Private transport is likely to be markedly different in the years ahead, driven by a number of technological disruptors currently under development such as battery driven, autonomous (driverless) vehicles and the rapid advancement of care-share and ride-share vehicles. 

Predictions are that these disruptions will lead to massive changes in the global vehicle industry, government regulation, and even urban design of our cities by as soon as 2030, yet little research to prepare for how these changes will be met and accepted by users and society generally. ​

This report by ClimateWorks Australia is one chapter of a broader project by a collaboration of Monash Research partners. It was developed to examine current knowledge and identify gaps in research we need to address if we are to better understand the challenges and opportunities that future transport may present.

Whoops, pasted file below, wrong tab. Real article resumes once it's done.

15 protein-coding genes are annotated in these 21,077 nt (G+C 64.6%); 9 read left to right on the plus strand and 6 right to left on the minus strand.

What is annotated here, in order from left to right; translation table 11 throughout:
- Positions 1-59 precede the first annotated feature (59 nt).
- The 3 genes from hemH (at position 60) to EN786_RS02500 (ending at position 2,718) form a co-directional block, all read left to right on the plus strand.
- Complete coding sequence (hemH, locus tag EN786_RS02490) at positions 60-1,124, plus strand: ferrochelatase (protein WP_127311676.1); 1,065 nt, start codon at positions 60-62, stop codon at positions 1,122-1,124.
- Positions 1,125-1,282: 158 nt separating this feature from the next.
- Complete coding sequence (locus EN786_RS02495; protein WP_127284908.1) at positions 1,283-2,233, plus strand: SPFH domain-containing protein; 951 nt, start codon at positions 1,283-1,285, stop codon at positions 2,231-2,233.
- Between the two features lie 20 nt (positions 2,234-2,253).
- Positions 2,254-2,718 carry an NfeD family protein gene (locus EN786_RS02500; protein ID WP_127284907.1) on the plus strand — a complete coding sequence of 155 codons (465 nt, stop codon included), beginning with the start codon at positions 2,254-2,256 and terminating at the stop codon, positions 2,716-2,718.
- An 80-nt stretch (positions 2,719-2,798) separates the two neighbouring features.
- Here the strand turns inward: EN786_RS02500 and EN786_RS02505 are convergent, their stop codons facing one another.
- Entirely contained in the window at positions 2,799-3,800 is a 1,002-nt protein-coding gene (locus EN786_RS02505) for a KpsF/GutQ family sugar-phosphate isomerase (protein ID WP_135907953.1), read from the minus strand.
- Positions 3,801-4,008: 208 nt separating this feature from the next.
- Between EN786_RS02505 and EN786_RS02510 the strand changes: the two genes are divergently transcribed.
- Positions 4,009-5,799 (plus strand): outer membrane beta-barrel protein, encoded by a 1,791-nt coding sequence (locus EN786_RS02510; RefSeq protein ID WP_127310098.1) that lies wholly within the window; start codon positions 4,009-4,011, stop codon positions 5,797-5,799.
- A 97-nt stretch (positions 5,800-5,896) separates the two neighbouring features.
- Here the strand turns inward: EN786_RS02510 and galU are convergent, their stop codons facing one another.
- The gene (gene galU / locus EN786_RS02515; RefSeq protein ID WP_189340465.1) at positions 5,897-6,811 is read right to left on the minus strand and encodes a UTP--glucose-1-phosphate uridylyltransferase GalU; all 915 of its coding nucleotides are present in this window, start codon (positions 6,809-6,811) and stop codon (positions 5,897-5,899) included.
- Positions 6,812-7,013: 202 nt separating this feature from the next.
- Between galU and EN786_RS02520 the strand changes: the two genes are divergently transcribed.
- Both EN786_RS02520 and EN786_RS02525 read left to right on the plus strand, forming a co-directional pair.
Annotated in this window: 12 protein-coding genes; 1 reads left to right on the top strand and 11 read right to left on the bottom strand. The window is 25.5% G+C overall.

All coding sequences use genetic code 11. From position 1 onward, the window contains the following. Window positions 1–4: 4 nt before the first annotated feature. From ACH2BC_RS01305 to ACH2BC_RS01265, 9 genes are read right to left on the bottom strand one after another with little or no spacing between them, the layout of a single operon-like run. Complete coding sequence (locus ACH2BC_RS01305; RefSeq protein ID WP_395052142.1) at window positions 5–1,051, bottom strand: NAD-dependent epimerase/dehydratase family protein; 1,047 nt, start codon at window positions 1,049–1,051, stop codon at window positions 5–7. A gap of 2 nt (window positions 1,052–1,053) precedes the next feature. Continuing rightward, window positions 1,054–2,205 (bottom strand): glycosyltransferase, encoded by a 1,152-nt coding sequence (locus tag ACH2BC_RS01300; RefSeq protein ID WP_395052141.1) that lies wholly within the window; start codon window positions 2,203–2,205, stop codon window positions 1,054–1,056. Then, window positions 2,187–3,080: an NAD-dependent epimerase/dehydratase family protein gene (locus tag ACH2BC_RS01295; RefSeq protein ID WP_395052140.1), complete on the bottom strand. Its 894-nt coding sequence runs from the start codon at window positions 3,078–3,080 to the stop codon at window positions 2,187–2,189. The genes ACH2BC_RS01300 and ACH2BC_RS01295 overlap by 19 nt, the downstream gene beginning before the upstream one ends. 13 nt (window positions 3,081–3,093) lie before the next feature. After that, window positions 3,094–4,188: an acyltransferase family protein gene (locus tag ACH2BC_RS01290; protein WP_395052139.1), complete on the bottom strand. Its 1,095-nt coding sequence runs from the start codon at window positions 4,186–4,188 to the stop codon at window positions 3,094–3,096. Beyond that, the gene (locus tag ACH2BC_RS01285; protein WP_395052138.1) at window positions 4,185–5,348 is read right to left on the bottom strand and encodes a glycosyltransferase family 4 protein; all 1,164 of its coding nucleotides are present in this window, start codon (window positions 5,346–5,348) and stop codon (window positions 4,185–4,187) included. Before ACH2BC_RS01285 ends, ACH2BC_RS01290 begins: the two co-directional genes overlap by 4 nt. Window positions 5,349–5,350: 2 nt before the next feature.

Solving the gas crisis - A big problem deserves a big solution [PDF 427.91 KB]

Australia is facing a gas crisis due to a mismatch between domestic supply and demand in the east coast market, driven by rapid growth in the LNG export market and the absence of a comprehensive national energy policy. The resulting high energy prices and unfavourable contract conditions have wide-ranging impacts for the Australian economy, particularly for industries reliant on gas. Without any changes, gas prices could continue to rise, leading to negative impacts on industry profitability – potentially leading to closures and job losses. This creates big risks for Australia.